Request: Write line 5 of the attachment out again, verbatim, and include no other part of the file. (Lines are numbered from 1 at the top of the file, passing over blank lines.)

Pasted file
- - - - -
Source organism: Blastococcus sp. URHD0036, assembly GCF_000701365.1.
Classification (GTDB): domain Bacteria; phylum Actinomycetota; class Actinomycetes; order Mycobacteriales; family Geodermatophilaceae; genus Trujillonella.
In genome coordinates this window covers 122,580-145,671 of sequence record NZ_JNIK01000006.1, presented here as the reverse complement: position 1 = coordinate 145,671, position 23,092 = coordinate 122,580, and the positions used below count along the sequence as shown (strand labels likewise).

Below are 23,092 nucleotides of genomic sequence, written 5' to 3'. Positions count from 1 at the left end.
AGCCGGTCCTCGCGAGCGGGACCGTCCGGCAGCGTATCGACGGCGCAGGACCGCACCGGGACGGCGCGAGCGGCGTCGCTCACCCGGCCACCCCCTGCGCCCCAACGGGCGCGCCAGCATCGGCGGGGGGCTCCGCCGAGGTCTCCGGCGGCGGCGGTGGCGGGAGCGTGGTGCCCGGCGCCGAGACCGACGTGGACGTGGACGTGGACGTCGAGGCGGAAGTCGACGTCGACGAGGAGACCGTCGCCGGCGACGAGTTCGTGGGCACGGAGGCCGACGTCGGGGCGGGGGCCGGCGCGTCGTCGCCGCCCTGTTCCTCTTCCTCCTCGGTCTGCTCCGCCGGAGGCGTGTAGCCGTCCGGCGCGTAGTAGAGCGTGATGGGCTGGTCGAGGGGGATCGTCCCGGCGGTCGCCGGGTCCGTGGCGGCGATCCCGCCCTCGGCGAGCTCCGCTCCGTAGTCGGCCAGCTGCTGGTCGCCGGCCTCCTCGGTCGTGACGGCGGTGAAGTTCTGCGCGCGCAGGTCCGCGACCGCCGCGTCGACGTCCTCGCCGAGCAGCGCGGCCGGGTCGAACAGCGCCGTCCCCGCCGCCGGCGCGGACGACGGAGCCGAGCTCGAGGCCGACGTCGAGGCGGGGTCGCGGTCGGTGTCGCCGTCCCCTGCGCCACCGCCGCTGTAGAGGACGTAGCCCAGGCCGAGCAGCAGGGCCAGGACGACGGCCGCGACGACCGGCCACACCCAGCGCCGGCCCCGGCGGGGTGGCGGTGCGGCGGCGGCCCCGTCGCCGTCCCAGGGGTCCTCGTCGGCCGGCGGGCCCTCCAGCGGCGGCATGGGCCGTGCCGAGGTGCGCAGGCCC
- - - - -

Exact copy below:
AGCCGGTCCTCGCGAGCGGGACCGTCCGGCAGCGTATCGACGGCGCAGGACCGCACCGGGACGGCGCGAGCGGCGTCGCTCACCCGGCCACCCCCTGCGCCCCAACGGGCGCGCCAGCATCGGCGGGGGGCTCCGCCGAGGTCTCCGGCGGCGGCGGTGGCGGGAGCGTGGTGCCCGGCGCCGAGACCGACGTGGACGTGGACGTGGACGTCGAGGCGGAAGTCGACGTCGACGAGGAGACCGTCGCCGGCGACGAGTTCGTGGGCACGGAGGCCGACGTCGGGGCGGGGGCCGGCGCGTCGTCGCCGCCCTGTTCCTCTTCCTCCTCGGTCTGCTCCGCCGGAGGCGTGTAGCCGTCCGGCGCGTAGTAGAGCGTGATGGGCTGGTCGAGGGGGATCGTCCCGGCGGTCGCCGGGTCCGTGGCGGCGATCCCGCCCTCGGCGAGCTCCGCTCCGTAGTCGGCCAGCTGCTGGTCGCCGGCCTCCTCGGTCGTGACGGCGGTGAAGTTCTGCGCGCGCAGGTCCGCGACCGCCGCGTCGACGTCCTCGCCGAGCAGCGCGGCCGGGTCGAACAGCGCCGTCCCCGCCGCCGGCGCGGACGACGGAGCCGAGCTCGAGGCCGACGTCGAGGCGGGGTCGCGGTCGGTGTCGCCGTCCCCTGCGCCACCGCCGCTGTAGAGGACGTAGCCCAGGCCGAGCAGCAGGGCCAGGACGACGGCCGCGACGACCGGCCACACCCAGCGCCGGCCCCGGCGGGGTGGCGGTGCGGCGGCGGCCCCGTCGCCGTCCCAGGGGTCCTCGTCGGCCGGCGGGCCCTCCAGCGGCGGCATGGGCCGTGCCGAGGTGCGCAGGCCC